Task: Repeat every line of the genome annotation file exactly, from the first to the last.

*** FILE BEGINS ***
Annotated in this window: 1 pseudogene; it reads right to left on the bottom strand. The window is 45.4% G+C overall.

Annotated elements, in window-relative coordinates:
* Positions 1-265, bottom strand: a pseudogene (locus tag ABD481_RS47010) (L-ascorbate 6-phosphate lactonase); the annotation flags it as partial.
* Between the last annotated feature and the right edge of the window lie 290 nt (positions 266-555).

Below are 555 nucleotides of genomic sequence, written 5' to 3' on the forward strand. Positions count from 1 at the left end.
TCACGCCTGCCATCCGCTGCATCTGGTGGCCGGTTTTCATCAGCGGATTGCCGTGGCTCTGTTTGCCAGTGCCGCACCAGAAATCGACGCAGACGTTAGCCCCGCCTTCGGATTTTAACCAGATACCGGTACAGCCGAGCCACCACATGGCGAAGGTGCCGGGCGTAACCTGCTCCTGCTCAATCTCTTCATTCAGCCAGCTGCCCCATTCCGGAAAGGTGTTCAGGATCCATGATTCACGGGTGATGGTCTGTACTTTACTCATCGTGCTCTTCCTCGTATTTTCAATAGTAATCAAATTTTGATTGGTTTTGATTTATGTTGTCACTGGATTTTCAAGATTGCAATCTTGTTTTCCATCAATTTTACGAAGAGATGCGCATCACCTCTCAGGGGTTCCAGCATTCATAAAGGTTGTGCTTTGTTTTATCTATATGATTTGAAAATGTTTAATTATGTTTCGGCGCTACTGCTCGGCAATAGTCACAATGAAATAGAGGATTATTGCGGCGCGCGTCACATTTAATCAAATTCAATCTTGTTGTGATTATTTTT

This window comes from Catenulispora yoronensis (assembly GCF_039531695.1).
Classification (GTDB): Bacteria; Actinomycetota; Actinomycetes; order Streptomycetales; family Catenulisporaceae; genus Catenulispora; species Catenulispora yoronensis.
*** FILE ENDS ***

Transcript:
Annotated in this window: 1 pseudogene; it reads right to left on the bottom strand. The window is 45.4% G+C overall.

Annotated elements, in window-relative coordinates:
* Positions 1-265, bottom strand: a pseudogene (locus tag ABD481_RS47010) (L-ascorbate 6-phosphate lactonase); the annotation flags it as partial.
* Between the last annotated feature and the right edge of the window lie 290 nt (positions 266-555).

Below are 555 nucleotides of genomic sequence, written 5' to 3' on the forward strand. Positions count from 1 at the left end.
TCACGCCTGCCATCCGCTGCATCTGGTGGCCGGTTTTCATCAGCGGATTGCCGTGGCTCTGTTTGCCAGTGCCGCACCAGAAATCGACGCAGACGTTAGCCCCGCCTTCGGATTTTAACCAGATACCGGTACAGCCGAGCCACCACATGGCGAAGGTGCCGGGCGTAACCTGCTCCTGCTCAATCTCTTCATTCAGCCAGCTGCCCCATTCCGGAAAGGTGTTCAGGATCCATGATTCACGGGTGATGGTCTGTACTTTACTCATCGTGCTCTTCCTCGTATTTTCAATAGTAATCAAATTTTGATTGGTTTTGATTTATGTTGTCACTGGATTTTCAAGATTGCAATCTTGTTTTCCATCAATTTTACGAAGAGATGCGCATCACCTCTCAGGGGTTCCAGCATTCATAAAGGTTGTGCTTTGTTTTATCTATATGATTTGAAAATGTTTAATTATGTTTCGGCGCTACTGCTCGGCAATAGTCACAATGAAATAGAGGATTATTGCGGCGCGCGTCACATTTAATCAAATTCAATCTTGTTGTGATTATTTTT

This window comes from Catenulispora yoronensis (assembly GCF_039531695.1).
Classification (GTDB): Bacteria; Actinomycetota; Actinomycetes; order Streptomycetales; family Catenulisporaceae; genus Catenulispora; species Catenulispora yoronensis.